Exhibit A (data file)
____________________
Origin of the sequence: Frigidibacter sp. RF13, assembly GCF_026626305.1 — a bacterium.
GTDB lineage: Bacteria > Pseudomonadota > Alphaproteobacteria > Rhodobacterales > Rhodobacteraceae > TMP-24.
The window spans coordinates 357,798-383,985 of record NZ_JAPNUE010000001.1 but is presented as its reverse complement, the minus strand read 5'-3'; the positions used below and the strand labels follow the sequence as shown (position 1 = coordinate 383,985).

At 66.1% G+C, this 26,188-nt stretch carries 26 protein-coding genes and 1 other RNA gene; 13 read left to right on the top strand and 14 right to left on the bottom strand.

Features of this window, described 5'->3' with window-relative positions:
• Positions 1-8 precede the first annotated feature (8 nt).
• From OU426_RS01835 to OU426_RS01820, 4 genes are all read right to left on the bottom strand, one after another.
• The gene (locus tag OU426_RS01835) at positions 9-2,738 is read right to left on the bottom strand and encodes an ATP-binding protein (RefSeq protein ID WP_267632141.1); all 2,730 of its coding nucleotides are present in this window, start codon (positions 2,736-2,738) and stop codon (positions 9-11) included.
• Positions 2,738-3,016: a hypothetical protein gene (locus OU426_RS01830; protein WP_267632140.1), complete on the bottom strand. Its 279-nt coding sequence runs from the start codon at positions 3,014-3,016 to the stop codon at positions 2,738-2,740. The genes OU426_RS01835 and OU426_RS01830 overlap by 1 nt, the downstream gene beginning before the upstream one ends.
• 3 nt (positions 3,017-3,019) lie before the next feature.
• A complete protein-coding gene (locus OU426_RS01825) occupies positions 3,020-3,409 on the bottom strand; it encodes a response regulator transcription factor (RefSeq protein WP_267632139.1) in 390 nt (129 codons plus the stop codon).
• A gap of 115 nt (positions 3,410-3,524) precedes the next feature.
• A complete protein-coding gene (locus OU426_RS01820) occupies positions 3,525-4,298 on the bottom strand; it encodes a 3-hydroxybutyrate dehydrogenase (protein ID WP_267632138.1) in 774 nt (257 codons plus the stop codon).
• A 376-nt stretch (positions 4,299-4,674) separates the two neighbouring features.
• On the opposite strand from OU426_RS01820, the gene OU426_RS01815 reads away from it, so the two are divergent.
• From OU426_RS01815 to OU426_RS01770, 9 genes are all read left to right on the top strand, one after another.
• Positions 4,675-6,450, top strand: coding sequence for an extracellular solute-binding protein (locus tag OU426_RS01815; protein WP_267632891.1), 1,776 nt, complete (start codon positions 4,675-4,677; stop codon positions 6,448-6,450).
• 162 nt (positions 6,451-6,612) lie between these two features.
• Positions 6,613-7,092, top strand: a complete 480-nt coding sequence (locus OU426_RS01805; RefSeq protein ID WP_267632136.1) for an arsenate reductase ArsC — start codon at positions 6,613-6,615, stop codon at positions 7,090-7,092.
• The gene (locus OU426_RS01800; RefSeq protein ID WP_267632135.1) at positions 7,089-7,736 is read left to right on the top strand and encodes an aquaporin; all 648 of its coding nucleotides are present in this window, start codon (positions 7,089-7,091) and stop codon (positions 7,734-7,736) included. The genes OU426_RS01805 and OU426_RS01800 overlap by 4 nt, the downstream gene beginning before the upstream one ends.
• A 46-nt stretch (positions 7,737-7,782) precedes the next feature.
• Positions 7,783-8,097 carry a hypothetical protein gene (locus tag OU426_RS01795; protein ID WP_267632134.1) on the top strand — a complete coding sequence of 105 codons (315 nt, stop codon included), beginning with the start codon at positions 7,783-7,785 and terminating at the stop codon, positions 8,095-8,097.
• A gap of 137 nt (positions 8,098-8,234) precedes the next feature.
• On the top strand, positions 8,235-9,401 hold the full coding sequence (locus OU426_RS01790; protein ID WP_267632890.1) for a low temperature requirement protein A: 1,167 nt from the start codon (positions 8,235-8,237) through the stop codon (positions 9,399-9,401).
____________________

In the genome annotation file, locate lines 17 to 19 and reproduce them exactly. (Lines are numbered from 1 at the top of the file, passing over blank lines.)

• Positions 4,675-6,450, top strand: coding sequence for an extracellular solute-binding protein (locus tag OU426_RS01815; protein WP_267632891.1), 1,776 nt, complete (start codon positions 4,675-4,677; stop codon positions 6,448-6,450).
• 162 nt (positions 6,451-6,612) lie between these two features.
• Positions 6,613-7,092, top strand: a complete 480-nt coding sequence (locus OU426_RS01805; RefSeq protein ID WP_267632136.1) for an arsenate reductase ArsC — start codon at positions 6,613-6,615, stop codon at positions 7,090-7,092.